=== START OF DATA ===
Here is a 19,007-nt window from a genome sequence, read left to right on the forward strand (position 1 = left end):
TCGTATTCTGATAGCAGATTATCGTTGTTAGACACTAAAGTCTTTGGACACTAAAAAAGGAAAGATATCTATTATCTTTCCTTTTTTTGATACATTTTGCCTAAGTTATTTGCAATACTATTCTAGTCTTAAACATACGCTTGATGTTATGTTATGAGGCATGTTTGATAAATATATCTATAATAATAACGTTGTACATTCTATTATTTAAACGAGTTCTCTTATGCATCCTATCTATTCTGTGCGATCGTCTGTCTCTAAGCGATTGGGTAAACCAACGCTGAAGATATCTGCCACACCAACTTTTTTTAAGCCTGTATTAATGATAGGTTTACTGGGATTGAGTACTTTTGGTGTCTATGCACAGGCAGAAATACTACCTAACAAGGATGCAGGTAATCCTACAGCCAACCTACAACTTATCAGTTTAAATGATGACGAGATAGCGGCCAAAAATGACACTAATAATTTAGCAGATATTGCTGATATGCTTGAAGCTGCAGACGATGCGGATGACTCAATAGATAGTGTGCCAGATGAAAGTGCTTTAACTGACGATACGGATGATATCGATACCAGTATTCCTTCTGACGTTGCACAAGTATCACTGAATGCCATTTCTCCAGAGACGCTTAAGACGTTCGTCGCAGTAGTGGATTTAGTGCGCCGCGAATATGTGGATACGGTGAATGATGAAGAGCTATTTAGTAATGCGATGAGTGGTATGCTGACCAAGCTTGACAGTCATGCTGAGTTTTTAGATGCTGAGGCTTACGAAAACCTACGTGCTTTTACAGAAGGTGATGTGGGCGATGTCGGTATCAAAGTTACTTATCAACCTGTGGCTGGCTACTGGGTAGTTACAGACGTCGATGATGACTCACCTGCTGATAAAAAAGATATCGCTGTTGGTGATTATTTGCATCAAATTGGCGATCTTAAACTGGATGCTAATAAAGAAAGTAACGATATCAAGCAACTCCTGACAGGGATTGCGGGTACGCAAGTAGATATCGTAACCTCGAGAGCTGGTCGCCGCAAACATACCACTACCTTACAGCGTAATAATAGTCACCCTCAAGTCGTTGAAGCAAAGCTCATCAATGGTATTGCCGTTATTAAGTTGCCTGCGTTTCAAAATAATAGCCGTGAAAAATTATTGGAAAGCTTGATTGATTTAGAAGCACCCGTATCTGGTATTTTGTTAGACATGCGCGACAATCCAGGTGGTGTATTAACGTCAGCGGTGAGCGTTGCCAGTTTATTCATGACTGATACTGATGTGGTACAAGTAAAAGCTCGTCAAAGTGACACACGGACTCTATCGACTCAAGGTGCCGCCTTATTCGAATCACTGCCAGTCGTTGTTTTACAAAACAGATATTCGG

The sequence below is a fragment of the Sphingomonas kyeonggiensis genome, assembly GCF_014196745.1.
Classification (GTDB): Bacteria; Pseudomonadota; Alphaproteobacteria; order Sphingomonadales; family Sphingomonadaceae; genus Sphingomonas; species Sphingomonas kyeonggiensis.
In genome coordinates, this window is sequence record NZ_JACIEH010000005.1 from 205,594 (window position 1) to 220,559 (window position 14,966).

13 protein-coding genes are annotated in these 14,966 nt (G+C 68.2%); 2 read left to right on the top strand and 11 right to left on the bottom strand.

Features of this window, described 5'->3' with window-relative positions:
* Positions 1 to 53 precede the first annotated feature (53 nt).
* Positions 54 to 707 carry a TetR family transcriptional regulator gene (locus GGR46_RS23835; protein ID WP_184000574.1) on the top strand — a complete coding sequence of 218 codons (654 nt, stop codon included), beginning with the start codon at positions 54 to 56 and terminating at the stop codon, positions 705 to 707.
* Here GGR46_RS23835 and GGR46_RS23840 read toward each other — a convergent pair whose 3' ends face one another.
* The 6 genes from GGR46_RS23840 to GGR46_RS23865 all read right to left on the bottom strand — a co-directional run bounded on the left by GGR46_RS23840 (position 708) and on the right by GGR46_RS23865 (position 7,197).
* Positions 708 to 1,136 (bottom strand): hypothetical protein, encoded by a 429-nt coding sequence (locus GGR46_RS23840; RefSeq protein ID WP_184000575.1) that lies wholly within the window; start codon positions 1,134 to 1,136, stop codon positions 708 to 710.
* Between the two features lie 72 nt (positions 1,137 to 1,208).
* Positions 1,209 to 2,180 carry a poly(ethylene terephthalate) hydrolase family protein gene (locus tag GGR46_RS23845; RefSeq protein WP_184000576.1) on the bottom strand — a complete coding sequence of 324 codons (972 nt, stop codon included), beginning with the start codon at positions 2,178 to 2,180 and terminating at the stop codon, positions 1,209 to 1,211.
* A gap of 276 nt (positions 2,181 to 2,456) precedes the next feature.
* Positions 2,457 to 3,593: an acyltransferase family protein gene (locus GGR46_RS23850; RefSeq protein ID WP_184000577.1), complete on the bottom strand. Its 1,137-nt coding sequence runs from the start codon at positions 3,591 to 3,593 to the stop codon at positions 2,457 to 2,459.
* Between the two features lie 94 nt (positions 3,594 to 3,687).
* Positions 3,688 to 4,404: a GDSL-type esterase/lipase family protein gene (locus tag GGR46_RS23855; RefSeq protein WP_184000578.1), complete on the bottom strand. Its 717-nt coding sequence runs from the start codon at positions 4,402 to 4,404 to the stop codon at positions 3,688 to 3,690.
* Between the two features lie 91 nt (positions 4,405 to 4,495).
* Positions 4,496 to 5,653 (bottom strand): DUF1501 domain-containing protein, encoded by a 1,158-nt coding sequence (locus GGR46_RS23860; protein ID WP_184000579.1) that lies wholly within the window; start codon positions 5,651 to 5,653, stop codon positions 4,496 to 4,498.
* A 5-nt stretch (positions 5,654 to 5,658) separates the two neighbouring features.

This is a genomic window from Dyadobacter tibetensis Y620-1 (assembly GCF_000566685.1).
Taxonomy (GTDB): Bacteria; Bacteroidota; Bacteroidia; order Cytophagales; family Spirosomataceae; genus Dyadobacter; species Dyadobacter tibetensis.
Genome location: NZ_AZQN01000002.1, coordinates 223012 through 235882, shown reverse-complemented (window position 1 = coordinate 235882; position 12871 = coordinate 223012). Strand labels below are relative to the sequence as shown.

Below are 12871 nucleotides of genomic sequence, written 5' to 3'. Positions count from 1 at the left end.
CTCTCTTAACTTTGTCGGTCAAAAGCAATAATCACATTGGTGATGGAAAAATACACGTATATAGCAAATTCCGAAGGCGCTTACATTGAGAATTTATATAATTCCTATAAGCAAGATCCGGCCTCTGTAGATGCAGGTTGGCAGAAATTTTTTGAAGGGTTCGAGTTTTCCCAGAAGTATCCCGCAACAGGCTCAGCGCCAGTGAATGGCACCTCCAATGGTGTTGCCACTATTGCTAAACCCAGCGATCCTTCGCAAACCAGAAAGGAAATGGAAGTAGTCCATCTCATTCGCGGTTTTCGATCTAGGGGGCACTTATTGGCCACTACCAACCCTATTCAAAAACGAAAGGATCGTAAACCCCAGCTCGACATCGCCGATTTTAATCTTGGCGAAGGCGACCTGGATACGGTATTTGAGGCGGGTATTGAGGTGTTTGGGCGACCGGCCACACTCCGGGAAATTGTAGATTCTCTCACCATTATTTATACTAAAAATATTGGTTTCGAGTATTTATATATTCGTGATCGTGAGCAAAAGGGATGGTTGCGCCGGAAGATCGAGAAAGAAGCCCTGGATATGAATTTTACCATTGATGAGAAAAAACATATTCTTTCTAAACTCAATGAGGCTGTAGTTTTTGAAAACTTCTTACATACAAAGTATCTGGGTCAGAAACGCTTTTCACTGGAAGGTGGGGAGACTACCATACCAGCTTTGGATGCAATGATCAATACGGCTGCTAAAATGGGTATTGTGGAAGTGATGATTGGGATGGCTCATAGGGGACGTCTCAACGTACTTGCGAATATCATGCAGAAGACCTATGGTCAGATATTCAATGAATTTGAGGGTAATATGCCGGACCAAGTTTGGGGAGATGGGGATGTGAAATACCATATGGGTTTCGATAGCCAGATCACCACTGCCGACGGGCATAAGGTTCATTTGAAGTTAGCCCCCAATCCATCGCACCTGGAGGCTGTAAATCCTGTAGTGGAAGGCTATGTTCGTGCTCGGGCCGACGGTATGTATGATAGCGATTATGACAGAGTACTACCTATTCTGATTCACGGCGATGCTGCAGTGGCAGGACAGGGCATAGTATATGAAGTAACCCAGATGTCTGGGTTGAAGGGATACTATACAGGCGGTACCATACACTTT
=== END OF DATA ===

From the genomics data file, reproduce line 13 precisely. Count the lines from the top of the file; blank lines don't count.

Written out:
* Between the two features lie 72 nt (positions 1,137 to 1,208).